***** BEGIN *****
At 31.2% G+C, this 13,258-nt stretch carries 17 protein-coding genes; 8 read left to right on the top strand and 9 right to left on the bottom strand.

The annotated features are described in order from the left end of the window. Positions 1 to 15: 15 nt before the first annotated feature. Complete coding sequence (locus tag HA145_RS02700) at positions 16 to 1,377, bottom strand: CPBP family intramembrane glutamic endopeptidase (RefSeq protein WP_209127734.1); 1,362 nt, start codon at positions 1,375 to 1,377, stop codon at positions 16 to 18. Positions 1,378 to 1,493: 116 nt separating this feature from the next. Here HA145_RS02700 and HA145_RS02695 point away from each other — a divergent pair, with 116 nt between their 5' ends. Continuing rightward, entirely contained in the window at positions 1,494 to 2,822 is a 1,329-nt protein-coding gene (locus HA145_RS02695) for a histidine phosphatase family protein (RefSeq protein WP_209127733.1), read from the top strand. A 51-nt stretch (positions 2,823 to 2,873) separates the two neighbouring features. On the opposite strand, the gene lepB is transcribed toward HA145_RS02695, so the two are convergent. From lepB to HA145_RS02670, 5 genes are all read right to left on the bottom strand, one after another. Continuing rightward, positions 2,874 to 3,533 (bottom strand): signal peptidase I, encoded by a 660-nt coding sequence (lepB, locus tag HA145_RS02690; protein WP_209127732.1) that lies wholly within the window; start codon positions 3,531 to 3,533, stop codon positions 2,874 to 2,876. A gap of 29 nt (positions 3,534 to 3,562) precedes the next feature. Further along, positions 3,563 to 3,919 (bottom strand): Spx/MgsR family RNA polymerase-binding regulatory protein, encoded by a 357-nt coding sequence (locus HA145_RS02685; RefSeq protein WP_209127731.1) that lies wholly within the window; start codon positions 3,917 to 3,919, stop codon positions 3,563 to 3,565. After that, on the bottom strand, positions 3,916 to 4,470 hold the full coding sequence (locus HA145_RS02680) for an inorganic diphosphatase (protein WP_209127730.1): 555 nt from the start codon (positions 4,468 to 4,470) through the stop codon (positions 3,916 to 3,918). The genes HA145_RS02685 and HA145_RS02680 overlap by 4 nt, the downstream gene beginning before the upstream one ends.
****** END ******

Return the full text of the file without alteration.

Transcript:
At 31.2% G+C, this 13,258-nt stretch carries 17 protein-coding genes; 8 read left to right on the top strand and 9 right to left on the bottom strand.

The annotated features are described in order from the left end of the window. Positions 1 to 15: 15 nt before the first annotated feature. Complete coding sequence (locus tag HA145_RS02700) at positions 16 to 1,377, bottom strand: CPBP family intramembrane glutamic endopeptidase (RefSeq protein WP_209127734.1); 1,362 nt, start codon at positions 1,375 to 1,377, stop codon at positions 16 to 18. Positions 1,378 to 1,493: 116 nt separating this feature from the next. Here HA145_RS02700 and HA145_RS02695 point away from each other — a divergent pair, with 116 nt between their 5' ends. Continuing rightward, entirely contained in the window at positions 1,494 to 2,822 is a 1,329-nt protein-coding gene (locus HA145_RS02695) for a histidine phosphatase family protein (RefSeq protein WP_209127733.1), read from the top strand. A 51-nt stretch (positions 2,823 to 2,873) separates the two neighbouring features. On the opposite strand, the gene lepB is transcribed toward HA145_RS02695, so the two are convergent. From lepB to HA145_RS02670, 5 genes are all read right to left on the bottom strand, one after another. Continuing rightward, positions 2,874 to 3,533 (bottom strand): signal peptidase I, encoded by a 660-nt coding sequence (lepB, locus tag HA145_RS02690; protein WP_209127732.1) that lies wholly within the window; start codon positions 3,531 to 3,533, stop codon positions 2,874 to 2,876. A gap of 29 nt (positions 3,534 to 3,562) precedes the next feature. Further along, positions 3,563 to 3,919 (bottom strand): Spx/MgsR family RNA polymerase-binding regulatory protein, encoded by a 357-nt coding sequence (locus HA145_RS02685; RefSeq protein WP_209127731.1) that lies wholly within the window; start codon positions 3,917 to 3,919, stop codon positions 3,563 to 3,565. After that, on the bottom strand, positions 3,916 to 4,470 hold the full coding sequence (locus HA145_RS02680) for an inorganic diphosphatase (protein WP_209127730.1): 555 nt from the start codon (positions 4,468 to 4,470) through the stop codon (positions 3,916 to 3,918). The genes HA145_RS02685 and HA145_RS02680 overlap by 4 nt, the downstream gene beginning before the upstream one ends.